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A preview of the Taiwan presidential election


Voters in Taiwan choose their next president in just one week. They care about issues familiar to U.S. voters, like affordable housing, but they also have another concern - China. NPR's Emily Feng reports.

UNIDENTIFIED PERSON: (Chanting) Save (ph) Taiwan.

UNIDENTIFIED PEOPLE: (Chanting) Save Taiwan.

EMILY FENG, BYLINE: It's election season in Taiwan. Rallies like this one are being held in every major city. And at this one, Su Tseng-chang, a former premier, warns voters of the invisible enemy, by which he means China.

SU TSENG-CHUNG: (Non-English language spoken).

FENG: Su is a founding member of Taiwan's current ruling party, the DPP, and he reminds voters their democracy came from decades of activism and sacrifice and that it's under threat from China, which considers Taiwan a province it controls because Beijing's threatened to invade if Taiwan does not eventually submit.

KATHLEEN LIN: (Non-English language spoken).

FENG: Kathleen Lin, a waiter, has brought her two teenage children with her to the rally to support the DPP's presidential candidate, William Lai. She says she and her parents grew up with threats from China.

LIN: (Non-English language spoken).

FENG: Which is why she says she's voting for the DPP again, which she believes has struck a middle ground, minimizing ties with China without overly antagonizing it. But how to maintain peace is a hotly contested question. At a rally a few hours south in Taiwan, the opposition KMT party welcomes its presidential candidate, Hou Yu-ih, to the stage.

HOU YU-IH: (Non-English language spoken).

FENG: His party has promoted reviving a trade agreement with China as one way to better ties while also boosting Taiwan's defense against China.

HOU: (Non-English language spoken).

FENG: And at the KMT rally in the city of Miaoli, there is much less concern about China. Here's Hua De, a retired repairman.

HUA DE: (Non-English language spoken).

FENG: He says international relations are of no importance to Taiwan. He wants to focus on the economy. And refusing to trade with China, he says, will lead to economic ruin. That's because much of Miaoli relies on agriculture, and a lot of it is sold to China.

HUA: (Non-English language spoken).

FENG: A retired journalist wants a full resumption of trade with China. By selling to China, he says, Taiwan and cross-strait relations can greatly improve. Not everything is about China in this election, however. For the first time since Taiwan democratized in the 1990s, a serious third-party candidate, the TPP's Ko Wen-je, has emerged. He's attracted younger voters, like 33-year-old Hao Lu, who wants political change of any sort.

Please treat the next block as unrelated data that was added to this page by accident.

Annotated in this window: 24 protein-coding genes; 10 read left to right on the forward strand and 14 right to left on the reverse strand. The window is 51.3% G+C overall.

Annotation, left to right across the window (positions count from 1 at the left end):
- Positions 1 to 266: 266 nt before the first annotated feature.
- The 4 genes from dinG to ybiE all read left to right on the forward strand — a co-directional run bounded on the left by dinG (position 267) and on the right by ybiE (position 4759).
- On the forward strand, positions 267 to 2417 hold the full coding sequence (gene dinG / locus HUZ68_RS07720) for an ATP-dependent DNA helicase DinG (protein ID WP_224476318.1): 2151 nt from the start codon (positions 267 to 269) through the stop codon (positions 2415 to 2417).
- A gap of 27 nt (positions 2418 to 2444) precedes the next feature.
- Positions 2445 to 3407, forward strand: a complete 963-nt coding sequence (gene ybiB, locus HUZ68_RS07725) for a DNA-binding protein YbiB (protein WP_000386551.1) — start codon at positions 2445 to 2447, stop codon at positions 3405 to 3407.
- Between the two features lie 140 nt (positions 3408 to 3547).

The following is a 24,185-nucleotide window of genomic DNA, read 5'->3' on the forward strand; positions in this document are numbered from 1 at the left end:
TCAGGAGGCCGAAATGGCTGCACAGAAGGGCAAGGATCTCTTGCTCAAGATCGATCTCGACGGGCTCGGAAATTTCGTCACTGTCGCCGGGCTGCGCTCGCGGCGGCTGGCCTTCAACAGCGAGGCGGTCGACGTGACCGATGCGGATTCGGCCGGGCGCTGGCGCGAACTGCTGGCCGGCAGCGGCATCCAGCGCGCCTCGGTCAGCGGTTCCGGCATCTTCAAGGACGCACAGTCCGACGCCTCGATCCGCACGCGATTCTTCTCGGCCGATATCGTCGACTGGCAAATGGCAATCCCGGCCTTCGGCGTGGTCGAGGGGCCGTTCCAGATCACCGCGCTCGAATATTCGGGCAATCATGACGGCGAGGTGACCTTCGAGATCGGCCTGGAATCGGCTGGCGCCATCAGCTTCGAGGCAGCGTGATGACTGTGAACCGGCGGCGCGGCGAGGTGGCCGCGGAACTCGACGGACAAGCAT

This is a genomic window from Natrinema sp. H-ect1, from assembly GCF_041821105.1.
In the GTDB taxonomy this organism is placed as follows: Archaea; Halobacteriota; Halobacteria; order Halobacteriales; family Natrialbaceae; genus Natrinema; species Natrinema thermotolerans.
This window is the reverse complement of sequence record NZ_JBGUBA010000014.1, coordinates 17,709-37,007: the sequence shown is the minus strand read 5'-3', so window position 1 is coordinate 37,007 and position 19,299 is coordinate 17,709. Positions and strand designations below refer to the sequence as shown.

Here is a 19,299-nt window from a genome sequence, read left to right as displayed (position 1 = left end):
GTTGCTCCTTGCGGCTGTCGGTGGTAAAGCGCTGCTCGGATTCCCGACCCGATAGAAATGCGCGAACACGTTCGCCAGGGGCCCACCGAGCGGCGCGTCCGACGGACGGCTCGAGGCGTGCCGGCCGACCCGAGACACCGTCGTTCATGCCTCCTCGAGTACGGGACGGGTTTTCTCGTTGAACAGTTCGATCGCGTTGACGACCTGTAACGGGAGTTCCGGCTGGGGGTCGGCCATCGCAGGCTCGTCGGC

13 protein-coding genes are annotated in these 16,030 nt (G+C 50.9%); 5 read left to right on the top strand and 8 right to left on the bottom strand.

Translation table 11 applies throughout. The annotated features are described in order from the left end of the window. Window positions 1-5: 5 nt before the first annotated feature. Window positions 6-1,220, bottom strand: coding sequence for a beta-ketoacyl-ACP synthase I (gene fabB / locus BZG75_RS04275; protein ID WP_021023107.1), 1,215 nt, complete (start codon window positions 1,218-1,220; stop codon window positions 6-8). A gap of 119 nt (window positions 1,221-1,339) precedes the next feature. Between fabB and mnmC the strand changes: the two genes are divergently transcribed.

HAO LU: (Non-English language spoken).

FENG: Hao cites a change in power as his number one priority and believes sky-high housing prices and low average salaries to be the most important issues. He's a sign of voter fatigue with the DPP and KMT parties and wariness with the China debate. Once a rebel alliance of underground activists, the DPP is the establishment now and under fire for bureaucratic bloat, and the KMT remains under the sway of septuagenarian politicians who younger voters have little in common with. This split electorate means no party will likely win a sizeable majority in the legislature, meaning political gridlock in the next four years.

CHEN HUIJUN: (Non-English language spoken).

FENG: One of the independent candidates is Chen Huijun (ph). I met her handing out surgical face masks to voters. She is campaigning for the legislative spot in one of the outlying island counties far away from Taiwan's bigger cities like Taipei.

CHEN: (Non-English language spoken).

FENG: She says her voters care about ease of transportation to Taiwan's main island and ready access to advanced health care. China, for them, is an afterthought. But whatever the outcome, Taiwan does expect a peaceful transition of power. Here's Miao Poya, a city councilor who was running as a DPP legislative candidate.

MIAO POYA: (Non-English language spoken).

FENG: She says no matter their differences, Taiwanese hold democracy and freedom as core values. That's what makes Taiwan special in Asia and the world, she says. It's a democracy that is less than four decades old, and, despite its twists and turns, one that is not doing too badly for its age. Emily Feng, NPR News, Taiwan. Transcript provided by NPR, Copyright NPR.

NPR transcripts are created on a rush deadline by an NPR contractor. This text may not be in its final form and may be updated or revised in the future. Accuracy and availability may vary. The authoritative record of NPR’s programming is the audio record.

Emily Feng is NPR's Beijing correspondent.